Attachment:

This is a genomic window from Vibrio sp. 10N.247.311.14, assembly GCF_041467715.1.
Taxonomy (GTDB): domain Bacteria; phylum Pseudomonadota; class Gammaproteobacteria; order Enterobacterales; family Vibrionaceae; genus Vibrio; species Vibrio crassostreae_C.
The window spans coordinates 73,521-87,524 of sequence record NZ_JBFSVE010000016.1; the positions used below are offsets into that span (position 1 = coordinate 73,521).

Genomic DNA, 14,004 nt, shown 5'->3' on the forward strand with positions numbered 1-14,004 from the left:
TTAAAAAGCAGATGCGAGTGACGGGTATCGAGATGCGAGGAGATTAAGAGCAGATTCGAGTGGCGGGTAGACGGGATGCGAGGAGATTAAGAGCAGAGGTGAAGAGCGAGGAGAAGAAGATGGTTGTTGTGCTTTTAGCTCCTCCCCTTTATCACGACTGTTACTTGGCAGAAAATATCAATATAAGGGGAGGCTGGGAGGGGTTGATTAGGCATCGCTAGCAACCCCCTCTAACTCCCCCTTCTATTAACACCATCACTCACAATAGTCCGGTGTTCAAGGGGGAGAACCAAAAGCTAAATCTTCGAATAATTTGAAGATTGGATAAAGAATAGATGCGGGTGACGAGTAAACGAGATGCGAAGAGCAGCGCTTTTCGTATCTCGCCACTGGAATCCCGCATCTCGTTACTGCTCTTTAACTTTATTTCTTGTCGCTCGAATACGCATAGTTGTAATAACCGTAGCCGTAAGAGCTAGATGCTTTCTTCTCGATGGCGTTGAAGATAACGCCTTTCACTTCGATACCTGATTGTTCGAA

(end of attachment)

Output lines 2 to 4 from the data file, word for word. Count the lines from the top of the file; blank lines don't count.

Taxonomy (GTDB): domain Bacteria; phylum Pseudomonadota; class Gammaproteobacteria; order Enterobacterales; family Vibrionaceae; genus Vibrio; species Vibrio crassostreae_C.
The window spans coordinates 73,521-87,524 of sequence record NZ_JBFSVE010000016.1; the positions used below are offsets into that span (position 1 = coordinate 73,521).

Genomic DNA, 14,004 nt, shown 5'->3' on the forward strand with positions numbered 1-14,004 from the left: